Stillbirths Still A Problem In The U.S.
San Diego Woman's Child Dies In Womb Without Explanation
Trish Taylor loved being pregnant.
“It was just fun," the 30-year-old woman said. "Very uneventful. Hospital trips were standard, got to see her bouncing, or dancing around. Heartbeat was always there and strong.”
Taylor and her husband named their baby Joislen. They bought a crib, and set up a nursery.
All of Taylor’s family flew into San Diego for the birth. On the day after her due date, Taylor used her at-home baby monitor to listen to Joislen’s heartbeat.
“And I couldn’t find anything," she said. "So, I knew something was wrong, because I listened to her regularly, and I just told my family that I was going to run to the hospital to make sure she was OK.”
At the hospital, the nurse couldn’t find Joislen’s heartbeat either. So they brought in the ultrasound machine.
“They went to her little heart chamber. And I’m so used to seeing this little flicker, and there was no little flicker. They were still looking and still trying," Taylor said. "But I’d seen it, I knew. And, ‘So there’s no flicker right?’ And they said no. And that’s when they said, ‘Sorry, Trish and Dwayne, Joislen doesn’t have a heartbeat.'”
Taylor could have had Joislen extracted by C-section. But she decided to go through labor, and deliver her baby as she had originally intended.
Taylor took some videos and photos of her and her husband holding Joislen. They chose not to have an autopsy performed on the baby. After spending some tearful hours with their daughter, Joislen was cremated.
To be sure, the vast majority of pregnancies in the United States result in a healthy baby. Even so, according to the March of Dimes, about one out of every 160 pregnancies ends up in a stillbirth. Nearly 24,000 babies are stillborn in America each year.
A stillbirth is defined as when a baby dies in the womb after 20 weeks of gestation.
Dr. Tom Kelly is chief of perinatal medicine for the UC San Diego health system. He specializes in high-risk pregnancies.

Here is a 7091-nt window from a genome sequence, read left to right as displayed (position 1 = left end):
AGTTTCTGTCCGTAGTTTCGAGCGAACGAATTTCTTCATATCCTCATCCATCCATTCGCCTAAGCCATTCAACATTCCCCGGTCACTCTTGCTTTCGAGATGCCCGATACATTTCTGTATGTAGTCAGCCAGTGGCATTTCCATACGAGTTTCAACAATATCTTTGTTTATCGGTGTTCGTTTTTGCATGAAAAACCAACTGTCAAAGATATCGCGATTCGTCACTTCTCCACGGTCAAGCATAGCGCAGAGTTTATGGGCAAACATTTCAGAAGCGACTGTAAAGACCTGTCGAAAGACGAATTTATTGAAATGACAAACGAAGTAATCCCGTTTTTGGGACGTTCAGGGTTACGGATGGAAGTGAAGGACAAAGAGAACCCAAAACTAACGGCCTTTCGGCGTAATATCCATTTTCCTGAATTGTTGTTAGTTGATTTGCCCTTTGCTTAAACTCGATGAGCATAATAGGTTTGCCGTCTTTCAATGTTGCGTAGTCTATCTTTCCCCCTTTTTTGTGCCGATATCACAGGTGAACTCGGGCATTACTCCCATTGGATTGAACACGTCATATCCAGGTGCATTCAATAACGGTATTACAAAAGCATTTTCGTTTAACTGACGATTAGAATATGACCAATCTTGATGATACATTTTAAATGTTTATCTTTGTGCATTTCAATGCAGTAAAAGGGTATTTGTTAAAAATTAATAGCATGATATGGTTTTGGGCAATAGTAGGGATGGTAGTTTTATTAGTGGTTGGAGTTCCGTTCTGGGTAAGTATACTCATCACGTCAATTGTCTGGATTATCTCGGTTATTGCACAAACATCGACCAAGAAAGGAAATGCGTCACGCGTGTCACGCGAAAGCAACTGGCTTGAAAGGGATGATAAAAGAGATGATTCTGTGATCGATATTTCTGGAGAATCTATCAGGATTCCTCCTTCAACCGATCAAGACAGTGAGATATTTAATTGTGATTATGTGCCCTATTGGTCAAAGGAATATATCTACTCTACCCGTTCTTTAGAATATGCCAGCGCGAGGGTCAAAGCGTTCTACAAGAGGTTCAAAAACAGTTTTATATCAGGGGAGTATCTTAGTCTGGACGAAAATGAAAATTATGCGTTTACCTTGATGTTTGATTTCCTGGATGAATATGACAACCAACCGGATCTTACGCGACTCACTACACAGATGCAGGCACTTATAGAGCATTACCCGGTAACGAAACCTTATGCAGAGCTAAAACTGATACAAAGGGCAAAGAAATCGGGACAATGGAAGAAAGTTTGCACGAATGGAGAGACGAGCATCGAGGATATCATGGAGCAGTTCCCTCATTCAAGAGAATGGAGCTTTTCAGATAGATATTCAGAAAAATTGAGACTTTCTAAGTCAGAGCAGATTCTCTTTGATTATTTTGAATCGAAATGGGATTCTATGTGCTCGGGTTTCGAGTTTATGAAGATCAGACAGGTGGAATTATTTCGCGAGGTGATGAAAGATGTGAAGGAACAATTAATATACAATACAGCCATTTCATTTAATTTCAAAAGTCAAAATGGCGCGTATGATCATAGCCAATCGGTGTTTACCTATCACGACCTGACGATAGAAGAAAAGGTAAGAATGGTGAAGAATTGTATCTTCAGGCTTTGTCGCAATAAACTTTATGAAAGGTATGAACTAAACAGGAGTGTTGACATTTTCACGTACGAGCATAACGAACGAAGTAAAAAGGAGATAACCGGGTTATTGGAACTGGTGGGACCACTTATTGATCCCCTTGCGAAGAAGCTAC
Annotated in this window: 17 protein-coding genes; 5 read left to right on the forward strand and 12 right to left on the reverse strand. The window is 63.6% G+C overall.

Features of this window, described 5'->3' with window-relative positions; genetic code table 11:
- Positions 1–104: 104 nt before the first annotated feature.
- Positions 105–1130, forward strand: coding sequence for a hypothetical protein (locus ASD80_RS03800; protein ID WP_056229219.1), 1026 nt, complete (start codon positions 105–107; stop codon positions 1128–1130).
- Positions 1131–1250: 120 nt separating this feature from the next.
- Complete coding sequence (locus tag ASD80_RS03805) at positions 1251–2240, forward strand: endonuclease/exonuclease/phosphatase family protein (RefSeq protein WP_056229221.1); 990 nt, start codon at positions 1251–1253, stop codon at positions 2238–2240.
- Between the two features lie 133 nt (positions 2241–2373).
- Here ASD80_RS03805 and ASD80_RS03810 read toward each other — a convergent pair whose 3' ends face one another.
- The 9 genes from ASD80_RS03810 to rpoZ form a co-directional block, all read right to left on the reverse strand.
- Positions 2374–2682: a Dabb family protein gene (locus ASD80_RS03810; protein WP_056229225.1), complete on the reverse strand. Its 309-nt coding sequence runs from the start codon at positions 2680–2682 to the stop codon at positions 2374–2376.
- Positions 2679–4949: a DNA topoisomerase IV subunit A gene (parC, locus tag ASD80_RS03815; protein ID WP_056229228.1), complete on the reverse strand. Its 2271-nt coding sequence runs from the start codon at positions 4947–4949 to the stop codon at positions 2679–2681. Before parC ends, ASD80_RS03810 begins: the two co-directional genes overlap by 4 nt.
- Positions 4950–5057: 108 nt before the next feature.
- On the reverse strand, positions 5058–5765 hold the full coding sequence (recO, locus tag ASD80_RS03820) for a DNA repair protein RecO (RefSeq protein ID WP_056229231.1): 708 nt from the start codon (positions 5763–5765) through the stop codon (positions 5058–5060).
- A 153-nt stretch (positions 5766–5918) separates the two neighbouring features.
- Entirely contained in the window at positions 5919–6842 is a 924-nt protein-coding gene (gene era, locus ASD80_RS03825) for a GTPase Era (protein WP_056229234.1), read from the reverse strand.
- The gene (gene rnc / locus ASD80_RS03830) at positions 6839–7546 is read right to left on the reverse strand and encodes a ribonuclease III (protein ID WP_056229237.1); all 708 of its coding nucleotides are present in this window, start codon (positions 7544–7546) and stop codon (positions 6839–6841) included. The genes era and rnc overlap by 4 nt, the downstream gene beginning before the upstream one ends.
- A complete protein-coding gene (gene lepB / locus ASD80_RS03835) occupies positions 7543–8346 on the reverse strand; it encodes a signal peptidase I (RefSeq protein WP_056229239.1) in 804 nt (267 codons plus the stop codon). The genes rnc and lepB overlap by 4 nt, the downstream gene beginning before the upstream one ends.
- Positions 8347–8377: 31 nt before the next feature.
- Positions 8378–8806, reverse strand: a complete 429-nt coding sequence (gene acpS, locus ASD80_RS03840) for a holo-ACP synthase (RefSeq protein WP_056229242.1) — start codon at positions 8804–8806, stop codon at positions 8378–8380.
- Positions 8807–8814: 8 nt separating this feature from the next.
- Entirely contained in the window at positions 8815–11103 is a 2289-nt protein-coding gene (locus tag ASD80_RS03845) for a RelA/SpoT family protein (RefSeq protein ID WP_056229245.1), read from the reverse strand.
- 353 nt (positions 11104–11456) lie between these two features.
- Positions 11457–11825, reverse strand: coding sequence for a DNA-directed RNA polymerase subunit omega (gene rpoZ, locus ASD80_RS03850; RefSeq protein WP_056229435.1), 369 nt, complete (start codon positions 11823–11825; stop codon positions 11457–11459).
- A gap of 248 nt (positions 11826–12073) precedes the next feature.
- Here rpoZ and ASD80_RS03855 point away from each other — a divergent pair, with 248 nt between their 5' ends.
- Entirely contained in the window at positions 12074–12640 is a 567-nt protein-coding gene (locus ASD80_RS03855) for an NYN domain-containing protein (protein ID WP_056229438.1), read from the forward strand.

Kelly said women with conditions like lupus, diabetes or pregnancy-related high blood pressure are at higher risk of having a stillbirth. Other risk factors include smoking and obesity.
“Unfortunately, about half of the time, there’s no explainable reason," Kelley said. "And that’s the frustration for the obstetrician as well as the patient, is why did this happen, and I guess, more importantly, is this going to happen to me again?”
Kelly said the problem is perfectly healthy women who’ve had a normal pregnancy can still have a stillborn baby.
“Most stillbirths occur in low-risk women, unfortunately, because there are more low-risk women than high-risk women," he said.
When a stillbirth occurs at UC San Diego Medical Center in Hillcrest, clinical social worker Danielle Nelson gets a call. It’s Nelson’s job to help a woman and her family begin the grieving process.
“So I’ve seen everything from walking into a room where a patient is very numb, the family’s very numb," Nelson said. "I walk in, I introduce myself as a social worker, and they say ‘Great, we need our parking validated.’ And I’ve also walked into a room where everyone is emoting, and it’s very visceral, and everyone’s feeling it, it’s acute. And neither one is right or wrong. It’s just, you know, you meet the patient where they’re at, and you go from there.”
Trish Taylor said her religious faith has helped her cope with her loss. In addition, she’s found comfort in blogging about her journey.
Taylor’s decorated a mantle in Joislen’s honor. And she had some keepsake jewelry made in Joislen’s memory.
“This is a pendant with her ashes, and another pendant with her ashes," she explained, opening a small jewelry box. "I actually love this one," Taylor said, holding a small alabaster-colored heart. "It’s breast milk.”
Taylor and her husband have also donated two special pieces of equipment called cuddle cots to UC San Diego Medical Center. Each cot is a refrigerated bassinette that allows stillborn babies to stay with the parents a little bit longer, rather than going straight to the morgue.
The Taylors want to have another child soon. But Trish said she’ll never forget Joislen, whose death remains unexplained.
“I’m never gonna get over Joislen dying," Taylor said. "She’s not a bad day that I had; she’s my daughter. She’s not here anymore, and so she goes forward with me.”